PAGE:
Credit rating firm Egan-Jones and its president Sean Egan agreed to be barred for 18 months from giving officially recognized ratings on asset-backed or government securities to resolve charges they lied on registration forms, U.S. regulators said on Tuesday.
The U.S. Securities and Exchange Commission said the firm and Egan misrepresented its operations, were sloppy in compliance, violated conflict-of-interest provisions and it ordered them to pay a fine of $30,000.
"Accuracy and transparency in the registration process are essential to the Commission's oversight of credit rating agencies," SEC enforcement director Robert Khuzami said in a statement.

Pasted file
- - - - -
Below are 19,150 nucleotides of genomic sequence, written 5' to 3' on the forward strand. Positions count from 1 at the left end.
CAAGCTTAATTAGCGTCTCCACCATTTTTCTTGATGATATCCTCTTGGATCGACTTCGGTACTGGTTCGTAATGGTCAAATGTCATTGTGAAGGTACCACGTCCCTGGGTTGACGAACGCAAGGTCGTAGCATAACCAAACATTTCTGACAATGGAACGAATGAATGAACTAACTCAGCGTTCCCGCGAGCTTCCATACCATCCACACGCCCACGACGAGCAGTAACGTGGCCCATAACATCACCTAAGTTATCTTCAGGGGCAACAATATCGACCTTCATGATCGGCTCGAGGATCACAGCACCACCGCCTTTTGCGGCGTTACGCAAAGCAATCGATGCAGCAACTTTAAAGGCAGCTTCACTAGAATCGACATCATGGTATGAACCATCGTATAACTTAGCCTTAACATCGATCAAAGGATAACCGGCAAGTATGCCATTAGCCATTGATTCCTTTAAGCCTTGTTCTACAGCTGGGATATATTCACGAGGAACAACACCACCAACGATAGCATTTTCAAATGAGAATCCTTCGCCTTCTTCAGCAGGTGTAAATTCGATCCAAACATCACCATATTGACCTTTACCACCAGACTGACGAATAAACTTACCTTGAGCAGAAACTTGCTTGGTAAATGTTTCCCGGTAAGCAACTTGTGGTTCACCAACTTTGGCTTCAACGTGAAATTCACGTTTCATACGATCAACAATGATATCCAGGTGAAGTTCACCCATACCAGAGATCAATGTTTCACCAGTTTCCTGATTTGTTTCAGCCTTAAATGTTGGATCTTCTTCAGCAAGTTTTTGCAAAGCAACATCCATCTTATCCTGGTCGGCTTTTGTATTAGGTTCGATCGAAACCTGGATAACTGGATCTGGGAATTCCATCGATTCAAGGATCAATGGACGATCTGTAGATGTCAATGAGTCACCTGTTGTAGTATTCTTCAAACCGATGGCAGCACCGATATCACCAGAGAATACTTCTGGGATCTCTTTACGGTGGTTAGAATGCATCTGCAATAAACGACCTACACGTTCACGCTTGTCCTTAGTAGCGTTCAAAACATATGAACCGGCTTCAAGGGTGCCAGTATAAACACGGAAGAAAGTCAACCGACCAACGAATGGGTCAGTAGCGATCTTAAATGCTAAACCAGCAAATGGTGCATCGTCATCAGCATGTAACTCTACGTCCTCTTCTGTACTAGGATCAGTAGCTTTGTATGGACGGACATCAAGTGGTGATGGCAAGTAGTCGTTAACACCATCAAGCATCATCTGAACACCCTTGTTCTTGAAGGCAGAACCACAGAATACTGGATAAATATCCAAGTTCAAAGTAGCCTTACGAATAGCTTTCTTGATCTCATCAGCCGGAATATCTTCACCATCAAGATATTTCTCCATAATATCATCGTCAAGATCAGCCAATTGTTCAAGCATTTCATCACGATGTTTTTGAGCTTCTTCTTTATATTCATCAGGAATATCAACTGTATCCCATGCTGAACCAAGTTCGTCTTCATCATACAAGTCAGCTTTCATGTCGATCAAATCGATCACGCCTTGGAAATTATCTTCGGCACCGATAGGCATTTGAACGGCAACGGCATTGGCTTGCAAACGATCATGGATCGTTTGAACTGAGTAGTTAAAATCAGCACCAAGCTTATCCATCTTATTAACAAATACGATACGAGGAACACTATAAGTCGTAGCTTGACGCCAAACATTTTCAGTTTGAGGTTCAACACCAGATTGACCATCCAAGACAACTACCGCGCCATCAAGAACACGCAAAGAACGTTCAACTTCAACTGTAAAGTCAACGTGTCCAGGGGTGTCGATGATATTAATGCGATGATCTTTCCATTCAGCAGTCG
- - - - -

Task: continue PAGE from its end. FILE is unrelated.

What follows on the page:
Specifically, Egan-Jones said in a 2008 application to gain additional certification as a Nationally Recognized Statistical Rating Organization (NRSRO) for asset-backed and government securities, that it had been rating these types of issuers since 1995. Sean Egan signed off on the application knowing, or should have
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